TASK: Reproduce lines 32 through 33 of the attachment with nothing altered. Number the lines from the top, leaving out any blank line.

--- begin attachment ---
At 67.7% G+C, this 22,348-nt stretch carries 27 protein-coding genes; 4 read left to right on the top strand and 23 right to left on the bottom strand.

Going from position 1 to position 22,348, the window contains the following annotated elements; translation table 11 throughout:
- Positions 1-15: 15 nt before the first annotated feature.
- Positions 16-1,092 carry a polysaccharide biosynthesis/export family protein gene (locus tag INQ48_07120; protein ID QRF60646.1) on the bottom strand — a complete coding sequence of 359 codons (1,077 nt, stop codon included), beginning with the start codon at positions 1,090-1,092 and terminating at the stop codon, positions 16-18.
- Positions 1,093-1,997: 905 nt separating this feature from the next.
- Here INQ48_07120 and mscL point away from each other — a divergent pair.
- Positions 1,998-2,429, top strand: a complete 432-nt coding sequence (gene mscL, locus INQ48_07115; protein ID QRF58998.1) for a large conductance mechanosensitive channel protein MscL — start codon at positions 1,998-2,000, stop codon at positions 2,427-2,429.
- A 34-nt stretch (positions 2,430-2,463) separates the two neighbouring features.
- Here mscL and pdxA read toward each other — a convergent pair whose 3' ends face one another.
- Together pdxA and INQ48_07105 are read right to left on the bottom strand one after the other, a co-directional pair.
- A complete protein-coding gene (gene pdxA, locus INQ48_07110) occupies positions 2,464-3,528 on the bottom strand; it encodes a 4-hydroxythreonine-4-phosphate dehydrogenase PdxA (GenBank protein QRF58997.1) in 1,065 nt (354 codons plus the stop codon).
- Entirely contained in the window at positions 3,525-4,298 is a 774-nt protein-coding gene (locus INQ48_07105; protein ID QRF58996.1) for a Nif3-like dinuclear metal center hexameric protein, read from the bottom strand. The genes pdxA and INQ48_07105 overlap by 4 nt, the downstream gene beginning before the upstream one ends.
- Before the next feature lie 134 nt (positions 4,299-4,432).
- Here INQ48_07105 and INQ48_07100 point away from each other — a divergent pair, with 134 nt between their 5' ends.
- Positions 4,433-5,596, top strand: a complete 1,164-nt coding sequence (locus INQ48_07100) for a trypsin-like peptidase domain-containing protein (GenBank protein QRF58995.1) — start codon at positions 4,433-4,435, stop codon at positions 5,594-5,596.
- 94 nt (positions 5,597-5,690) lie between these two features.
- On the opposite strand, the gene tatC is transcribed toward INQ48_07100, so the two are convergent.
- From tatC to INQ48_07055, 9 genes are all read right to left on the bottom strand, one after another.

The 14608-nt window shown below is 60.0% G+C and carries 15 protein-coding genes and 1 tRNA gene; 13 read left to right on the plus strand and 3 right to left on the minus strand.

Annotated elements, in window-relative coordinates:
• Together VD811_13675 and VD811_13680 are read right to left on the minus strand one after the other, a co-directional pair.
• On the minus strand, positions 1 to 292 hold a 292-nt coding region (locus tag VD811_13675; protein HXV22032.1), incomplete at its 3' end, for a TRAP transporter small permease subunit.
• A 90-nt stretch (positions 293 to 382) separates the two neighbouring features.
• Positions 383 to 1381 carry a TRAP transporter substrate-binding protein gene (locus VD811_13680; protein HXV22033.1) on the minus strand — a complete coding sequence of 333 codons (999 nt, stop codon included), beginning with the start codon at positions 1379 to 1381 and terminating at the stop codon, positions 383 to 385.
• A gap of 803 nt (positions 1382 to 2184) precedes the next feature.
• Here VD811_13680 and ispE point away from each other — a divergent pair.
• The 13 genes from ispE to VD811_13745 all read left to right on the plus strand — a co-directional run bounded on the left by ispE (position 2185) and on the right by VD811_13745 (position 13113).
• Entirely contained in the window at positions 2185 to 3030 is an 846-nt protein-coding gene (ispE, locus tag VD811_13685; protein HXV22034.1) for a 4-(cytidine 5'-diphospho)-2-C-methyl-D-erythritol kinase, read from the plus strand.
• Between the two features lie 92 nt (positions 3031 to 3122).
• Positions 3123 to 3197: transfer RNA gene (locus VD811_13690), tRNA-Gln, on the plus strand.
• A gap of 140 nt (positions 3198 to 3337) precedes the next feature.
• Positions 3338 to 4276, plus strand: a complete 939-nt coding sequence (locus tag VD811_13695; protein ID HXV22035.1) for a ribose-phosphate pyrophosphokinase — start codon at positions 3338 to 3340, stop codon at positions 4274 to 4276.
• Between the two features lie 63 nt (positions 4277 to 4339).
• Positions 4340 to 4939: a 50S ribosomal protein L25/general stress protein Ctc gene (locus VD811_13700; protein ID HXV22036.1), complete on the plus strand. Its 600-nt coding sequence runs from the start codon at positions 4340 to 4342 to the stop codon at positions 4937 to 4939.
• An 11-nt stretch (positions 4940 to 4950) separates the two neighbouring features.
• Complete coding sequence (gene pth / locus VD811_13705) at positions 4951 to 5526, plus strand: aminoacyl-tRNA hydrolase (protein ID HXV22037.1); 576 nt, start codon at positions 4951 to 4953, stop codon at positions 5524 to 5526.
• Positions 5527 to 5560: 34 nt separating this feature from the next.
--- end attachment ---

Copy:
• Positions 3338 to 4276, plus strand: a complete 939-nt coding sequence (locus tag VD811_13695; protein ID HXV22035.1) for a ribose-phosphate pyrophosphokinase — start codon at positions 3338 to 3340, stop codon at positions 4274 to 4276.
• Between the two features lie 63 nt (positions 4277 to 4339).